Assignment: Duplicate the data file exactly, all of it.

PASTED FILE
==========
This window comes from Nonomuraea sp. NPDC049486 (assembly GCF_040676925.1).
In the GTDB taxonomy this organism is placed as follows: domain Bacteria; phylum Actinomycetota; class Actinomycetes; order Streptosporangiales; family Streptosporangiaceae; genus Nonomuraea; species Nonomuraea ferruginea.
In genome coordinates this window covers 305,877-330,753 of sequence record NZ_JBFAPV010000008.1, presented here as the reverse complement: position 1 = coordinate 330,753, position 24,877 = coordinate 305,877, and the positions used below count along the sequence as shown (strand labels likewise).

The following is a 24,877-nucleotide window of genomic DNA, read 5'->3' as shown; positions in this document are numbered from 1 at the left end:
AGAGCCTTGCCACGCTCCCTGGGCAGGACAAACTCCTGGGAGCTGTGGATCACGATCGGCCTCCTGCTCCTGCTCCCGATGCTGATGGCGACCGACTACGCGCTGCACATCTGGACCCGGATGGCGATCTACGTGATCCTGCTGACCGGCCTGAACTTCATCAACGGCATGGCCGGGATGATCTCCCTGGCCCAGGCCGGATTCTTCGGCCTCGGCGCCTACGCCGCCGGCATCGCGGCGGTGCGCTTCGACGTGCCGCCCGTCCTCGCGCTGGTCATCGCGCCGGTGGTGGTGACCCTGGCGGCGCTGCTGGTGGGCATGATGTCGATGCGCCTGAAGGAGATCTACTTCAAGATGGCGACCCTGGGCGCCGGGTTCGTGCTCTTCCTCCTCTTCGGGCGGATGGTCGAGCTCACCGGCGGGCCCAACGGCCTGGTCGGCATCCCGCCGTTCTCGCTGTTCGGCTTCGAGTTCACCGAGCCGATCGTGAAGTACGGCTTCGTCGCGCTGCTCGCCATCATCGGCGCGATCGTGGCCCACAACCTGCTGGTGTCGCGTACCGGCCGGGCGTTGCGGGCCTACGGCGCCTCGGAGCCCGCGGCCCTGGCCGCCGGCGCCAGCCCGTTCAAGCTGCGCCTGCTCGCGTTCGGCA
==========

This window comes from Nonomuraea sp. NPDC049486 (assembly GCF_040676925.1).
In the GTDB taxonomy this organism is placed as follows: domain Bacteria; phylum Actinomycetota; class Actinomycetes; order Streptosporangiales; family Streptosporangiaceae; genus Nonomuraea; species Nonomuraea ferruginea.
In genome coordinates this window covers 305,877-330,753 of sequence record NZ_JBFAPV010000008.1, presented here as the reverse complement: position 1 = coordinate 330,753, position 24,877 = coordinate 305,877, and the positions used below count along the sequence as shown (strand labels likewise).

The following is a 24,877-nucleotide window of genomic DNA, read 5'->3' as shown; positions in this document are numbered from 1 at the left end:
AGAGCCTTGCCACGCTCCCTGGGCAGGACAAACTCCTGGGAGCTGTGGATCACGATCGGCCTCCTGCTCCTGCTCCCGATGCTGATGGCGACCGACTACGCGCTGCACATCTGGACCCGGATGGCGATCTACGTGATCCTGCTGACCGGCCTGAACTTCATCAACGGCATGGCCGGGATGATCTCCCTGGCCCAGGCCGGATTCTTCGGCCTCGGCGCCTACGCCGCCGGCATCGCGGCGGTGCGCTTCGACGTGCCGCCCGTCCTCGCGCTGGTCATCGCGCCGGTGGTGGTGACCCTGGCGGCGCTGCTGGTGGGCATGATGTCGATGCGCCTGAAGGAGATCTACTTCAAGATGGCGACCCTGGGCGCCGGGTTCGTGCTCTTCCTCCTCTTCGGGCGGATGGTCGAGCTCACCGGCGGGCCCAACGGCCTGGTCGGCATCCCGCCGTTCTCGCTGTTCGGCTTCGAGTTCACCGAGCCGATCGTGAAGTACGGCTTCGTCGCGCTGCTCGCCATCATCGGCGCGATCGTGGCCCACAACCTGCTGGTGTCGCGTACCGGCCGGGCGTTGCGGGCCTACGGCGCCTCGGAGCCCGCGGCCCTGGCCGCCGGCGCCAGCCCGTTCAAGCTGCGCCTGCTCGCGTTCGGCA